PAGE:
The African debt crisis 'is a time bomb that undermines the prospects of achieving the Sustainable Development Goals', said Fr. Charles Chilufya, SJ, Director JENA, on the sidelines of the spring meetings of the International Monetary Fund (IMF) and the World Bank, held from 10 to 16 April 2023.

According to the World Bank, public debt in sub-Saharan Africa has tripled since 2010 and the number of nations at high risk of external debt distress or already in distress is 22, up from 20 in 2020. North African nations, such as Tunisia and Egypt, are also experiencing a debt crisis.

Fr. Chilufya in a media brief said that the crisis is hampering the ability of African nations "to build human capital, infrastructure and business capital for sustainable development" and "diverting scarce resources away from essential services". The debt crisis in Africa, in fact, is not only a financial problem, but also an issue of social justice: 'It is immoral,' said Fr Chilufya, 'that African countries continue to pay billions of dollars in debt servicing while their citizens lack access to basic services such as health care and education.

Debt crisis and climate change in Africa

Ahead of the IMF and World Bank Spring Meetings, a study by the African Sovereign Debt Justice Network (AfSDJN) - a coalition of citizens, scholars, civil society actors and church groups including JENA - showed that African countries in debt distress are also among the most vulnerable to climate change on the continent.

Despite being responsible for less than four percent of global greenhouse gas emissions, Africa as a whole is suffering heavily from the consequences of climate change, which further reduces the financial resources available to countries. According to AfSDJN, climate-related losses are currently estimated at USD 7-15 billion per year and could rise to USD 30 billion by 2030. Without appropriate action, it is likely that African countries will have to borrow about USD 1 trillion within this decade to provide an adequate response to the climate crisis.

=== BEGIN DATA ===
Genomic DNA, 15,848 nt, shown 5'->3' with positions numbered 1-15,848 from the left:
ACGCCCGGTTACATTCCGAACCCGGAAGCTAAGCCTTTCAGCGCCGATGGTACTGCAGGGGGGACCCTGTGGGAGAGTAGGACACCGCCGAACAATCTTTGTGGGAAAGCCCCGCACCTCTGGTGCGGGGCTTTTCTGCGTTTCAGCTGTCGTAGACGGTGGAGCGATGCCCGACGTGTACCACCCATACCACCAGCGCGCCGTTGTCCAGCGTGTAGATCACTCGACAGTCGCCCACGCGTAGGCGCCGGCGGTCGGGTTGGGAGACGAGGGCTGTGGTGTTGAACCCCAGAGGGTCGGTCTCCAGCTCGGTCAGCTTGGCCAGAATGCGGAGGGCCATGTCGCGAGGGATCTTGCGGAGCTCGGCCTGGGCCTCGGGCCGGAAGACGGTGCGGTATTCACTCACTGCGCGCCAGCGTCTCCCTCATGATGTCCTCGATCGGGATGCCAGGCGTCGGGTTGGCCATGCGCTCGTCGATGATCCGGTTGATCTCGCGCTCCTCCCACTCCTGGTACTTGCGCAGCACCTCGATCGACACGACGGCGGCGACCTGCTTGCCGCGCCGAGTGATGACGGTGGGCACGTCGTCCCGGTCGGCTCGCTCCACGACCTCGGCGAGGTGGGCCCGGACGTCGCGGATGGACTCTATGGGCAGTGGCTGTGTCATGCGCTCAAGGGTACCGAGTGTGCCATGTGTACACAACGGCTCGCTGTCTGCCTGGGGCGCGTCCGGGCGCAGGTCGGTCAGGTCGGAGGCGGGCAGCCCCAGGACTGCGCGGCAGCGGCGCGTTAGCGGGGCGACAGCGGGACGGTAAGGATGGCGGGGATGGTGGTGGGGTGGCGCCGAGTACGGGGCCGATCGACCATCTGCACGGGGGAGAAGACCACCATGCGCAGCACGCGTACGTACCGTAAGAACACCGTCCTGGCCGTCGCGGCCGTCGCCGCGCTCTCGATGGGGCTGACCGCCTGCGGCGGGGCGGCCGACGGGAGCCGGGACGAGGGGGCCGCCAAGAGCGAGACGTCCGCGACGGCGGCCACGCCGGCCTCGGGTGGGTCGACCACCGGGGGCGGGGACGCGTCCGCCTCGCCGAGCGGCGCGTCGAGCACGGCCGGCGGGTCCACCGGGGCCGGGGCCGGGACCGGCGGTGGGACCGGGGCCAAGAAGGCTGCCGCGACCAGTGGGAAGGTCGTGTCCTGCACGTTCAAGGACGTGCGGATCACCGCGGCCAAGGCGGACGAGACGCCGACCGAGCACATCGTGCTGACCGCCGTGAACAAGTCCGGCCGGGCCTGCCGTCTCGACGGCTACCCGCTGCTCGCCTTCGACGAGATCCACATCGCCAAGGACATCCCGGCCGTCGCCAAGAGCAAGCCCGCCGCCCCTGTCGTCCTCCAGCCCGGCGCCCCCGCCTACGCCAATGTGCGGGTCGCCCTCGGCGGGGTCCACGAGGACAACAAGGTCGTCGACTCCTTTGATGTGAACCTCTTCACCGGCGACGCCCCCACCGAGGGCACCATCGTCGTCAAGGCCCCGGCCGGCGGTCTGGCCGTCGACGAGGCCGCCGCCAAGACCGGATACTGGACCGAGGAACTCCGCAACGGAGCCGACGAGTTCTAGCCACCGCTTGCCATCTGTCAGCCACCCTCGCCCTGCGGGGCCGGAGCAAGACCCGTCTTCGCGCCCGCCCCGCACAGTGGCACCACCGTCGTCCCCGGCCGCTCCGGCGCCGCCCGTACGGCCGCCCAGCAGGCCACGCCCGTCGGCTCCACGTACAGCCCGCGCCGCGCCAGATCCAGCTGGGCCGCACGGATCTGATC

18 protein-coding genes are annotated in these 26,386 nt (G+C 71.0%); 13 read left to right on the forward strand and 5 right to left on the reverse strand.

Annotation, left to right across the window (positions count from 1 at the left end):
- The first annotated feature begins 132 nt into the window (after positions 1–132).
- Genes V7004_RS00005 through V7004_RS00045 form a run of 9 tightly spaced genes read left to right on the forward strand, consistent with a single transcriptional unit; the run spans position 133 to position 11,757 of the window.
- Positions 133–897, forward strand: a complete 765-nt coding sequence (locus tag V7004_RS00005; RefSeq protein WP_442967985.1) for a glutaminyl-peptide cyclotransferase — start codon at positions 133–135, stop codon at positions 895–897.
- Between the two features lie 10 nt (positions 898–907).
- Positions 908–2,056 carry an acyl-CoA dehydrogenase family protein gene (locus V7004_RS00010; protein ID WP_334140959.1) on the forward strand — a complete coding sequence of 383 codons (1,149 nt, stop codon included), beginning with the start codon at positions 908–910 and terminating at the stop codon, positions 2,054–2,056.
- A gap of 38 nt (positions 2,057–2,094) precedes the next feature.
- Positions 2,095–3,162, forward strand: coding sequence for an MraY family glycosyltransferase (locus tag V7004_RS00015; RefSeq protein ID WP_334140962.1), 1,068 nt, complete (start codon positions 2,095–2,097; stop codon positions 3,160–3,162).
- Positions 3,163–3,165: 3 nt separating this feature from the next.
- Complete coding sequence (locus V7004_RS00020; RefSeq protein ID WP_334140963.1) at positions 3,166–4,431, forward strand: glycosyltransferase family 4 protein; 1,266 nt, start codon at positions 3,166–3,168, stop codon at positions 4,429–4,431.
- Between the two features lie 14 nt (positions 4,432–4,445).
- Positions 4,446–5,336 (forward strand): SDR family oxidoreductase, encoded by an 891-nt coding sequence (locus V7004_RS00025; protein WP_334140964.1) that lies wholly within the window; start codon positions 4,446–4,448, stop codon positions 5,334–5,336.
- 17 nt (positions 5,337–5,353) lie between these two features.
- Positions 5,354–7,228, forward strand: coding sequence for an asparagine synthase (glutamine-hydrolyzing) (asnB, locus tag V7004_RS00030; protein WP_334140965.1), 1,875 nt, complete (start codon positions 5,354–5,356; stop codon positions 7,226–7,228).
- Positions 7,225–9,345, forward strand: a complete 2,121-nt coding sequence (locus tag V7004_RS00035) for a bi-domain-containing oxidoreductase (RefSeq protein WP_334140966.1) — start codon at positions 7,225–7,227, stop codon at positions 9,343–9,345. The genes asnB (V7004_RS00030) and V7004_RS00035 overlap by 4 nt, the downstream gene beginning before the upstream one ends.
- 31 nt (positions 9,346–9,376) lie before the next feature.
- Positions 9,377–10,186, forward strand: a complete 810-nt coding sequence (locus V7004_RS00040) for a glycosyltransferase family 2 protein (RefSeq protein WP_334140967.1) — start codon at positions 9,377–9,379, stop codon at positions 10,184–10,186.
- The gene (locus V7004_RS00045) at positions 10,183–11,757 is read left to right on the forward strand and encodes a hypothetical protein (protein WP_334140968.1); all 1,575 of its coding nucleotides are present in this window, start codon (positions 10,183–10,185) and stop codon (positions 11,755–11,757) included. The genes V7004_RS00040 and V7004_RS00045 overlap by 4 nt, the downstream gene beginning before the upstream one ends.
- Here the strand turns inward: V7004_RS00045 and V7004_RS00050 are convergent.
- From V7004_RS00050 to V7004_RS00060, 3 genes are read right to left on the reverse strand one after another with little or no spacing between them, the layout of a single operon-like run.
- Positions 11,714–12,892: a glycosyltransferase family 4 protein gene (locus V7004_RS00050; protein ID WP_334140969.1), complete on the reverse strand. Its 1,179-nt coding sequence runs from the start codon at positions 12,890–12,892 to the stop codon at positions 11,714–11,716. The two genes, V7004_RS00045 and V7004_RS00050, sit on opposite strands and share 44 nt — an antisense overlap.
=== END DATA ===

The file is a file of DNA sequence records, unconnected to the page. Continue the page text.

What alarms the African Coalition is that, in line with past trends, most climate finance is being channelled through loans, further increasing already high debt stocks. Although some advanced economies have decided to allocate their SDRs (Special Drawing Rights, a kind of 'reserve currency' managed by the IMF) to developing countries through the Resilience and Sustainability Trust (RST) to finance climate resilience, for the authors of the study, this contribution falls far short of covering the needs of African economies. Moreover, for many of these countries, aid continues to be tied to fiscal restructuring and austerity measures that are very burdensome for the social resilience of their communities.

The AfSDJN also calls on the IMF and World Bank to:

1. Initiate consultations on a new comprehensive, fair and effective sovereign debt restructuring mechanism that is UN-led and binding on all creditors, including private creditors.

2. Support the inclusion in sovereign debt instruments of special clauses, also valid for debt restructurings, allowing countries to defer principal and interest payments in the event of natural disasters and pandemics.

3. Ensure that ongoing debt restructurings under IMF auspices do not include austerity measures as a condition.

4. Review their debt sustainability assessments to ensure that they do not encourage excessive debt accumulation and that they take into account the investments needed for sustainable development goals, climate needs and the human rights of people in African countries.

'Cancelling debt' and not using aid for 'ideological colonisation'

“Is it still a concrete prospect to 'cancel the debt' for the poorest countries, as called for by a famous international campaign - Jubilee 2000 - launched on the occasion of the Jubilee Year 2000?”

For the Catholic Church, yes, certainly. Just a few days ago, on the occasion of the 2023 Development Financing Verification Forum, the Holy See's Permanent Observer to the UN, Monsignor Gabriele Caccia, affirmed that it remains "imperative" that the international community give "priority to debt restructuring and move towards debt cancellation for the most vulnerable countries", recalling also that "the provision of international assistance should never be used to impose forms of ideological colonisation or to tie the provision of economic aid to the acceptance of such ideologies".